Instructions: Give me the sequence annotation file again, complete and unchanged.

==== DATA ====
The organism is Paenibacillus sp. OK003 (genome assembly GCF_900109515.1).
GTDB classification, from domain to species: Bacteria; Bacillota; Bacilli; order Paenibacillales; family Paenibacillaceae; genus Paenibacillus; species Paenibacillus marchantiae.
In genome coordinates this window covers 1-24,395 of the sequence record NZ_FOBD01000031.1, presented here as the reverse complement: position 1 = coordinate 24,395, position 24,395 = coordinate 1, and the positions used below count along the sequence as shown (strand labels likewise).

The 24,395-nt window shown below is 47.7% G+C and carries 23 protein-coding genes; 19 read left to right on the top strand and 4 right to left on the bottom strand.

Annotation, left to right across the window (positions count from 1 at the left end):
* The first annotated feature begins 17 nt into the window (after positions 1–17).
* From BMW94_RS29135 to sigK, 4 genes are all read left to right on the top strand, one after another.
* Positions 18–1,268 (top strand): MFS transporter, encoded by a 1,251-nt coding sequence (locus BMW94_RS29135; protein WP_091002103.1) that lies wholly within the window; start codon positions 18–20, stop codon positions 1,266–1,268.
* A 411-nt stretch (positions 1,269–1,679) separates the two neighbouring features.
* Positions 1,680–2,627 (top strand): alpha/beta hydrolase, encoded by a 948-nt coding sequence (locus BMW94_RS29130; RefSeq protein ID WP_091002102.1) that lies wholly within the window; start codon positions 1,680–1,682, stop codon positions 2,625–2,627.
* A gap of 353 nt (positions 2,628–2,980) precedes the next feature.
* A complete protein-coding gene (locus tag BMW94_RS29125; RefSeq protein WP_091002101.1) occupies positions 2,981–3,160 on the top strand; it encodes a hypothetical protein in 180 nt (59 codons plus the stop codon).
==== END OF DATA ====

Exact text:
The organism is Paenibacillus sp. OK003 (genome assembly GCF_900109515.1).
GTDB classification, from domain to species: Bacteria; Bacillota; Bacilli; order Paenibacillales; family Paenibacillaceae; genus Paenibacillus; species Paenibacillus marchantiae.
In genome coordinates this window covers 1-24,395 of the sequence record NZ_FOBD01000031.1, presented here as the reverse complement: position 1 = coordinate 24,395, position 24,395 = coordinate 1, and the positions used below count along the sequence as shown (strand labels likewise).

The 24,395-nt window shown below is 47.7% G+C and carries 23 protein-coding genes; 19 read left to right on the top strand and 4 right to left on the bottom strand.

Annotation, left to right across the window (positions count from 1 at the left end):
* The first annotated feature begins 17 nt into the window (after positions 1–17).
* From BMW94_RS29135 to sigK, 4 genes are all read left to right on the top strand, one after another.
* Positions 18–1,268 (top strand): MFS transporter, encoded by a 1,251-nt coding sequence (locus BMW94_RS29135; protein WP_091002103.1) that lies wholly within the window; start codon positions 18–20, stop codon positions 1,266–1,268.
* A 411-nt stretch (positions 1,269–1,679) separates the two neighbouring features.
* Positions 1,680–2,627 (top strand): alpha/beta hydrolase, encoded by a 948-nt coding sequence (locus BMW94_RS29130; RefSeq protein ID WP_091002102.1) that lies wholly within the window; start codon positions 1,680–1,682, stop codon positions 2,625–2,627.
* A gap of 353 nt (positions 2,628–2,980) precedes the next feature.
* A complete protein-coding gene (locus tag BMW94_RS29125; RefSeq protein WP_091002101.1) occupies positions 2,981–3,160 on the top strand; it encodes a hypothetical protein in 180 nt (59 codons plus the stop codon).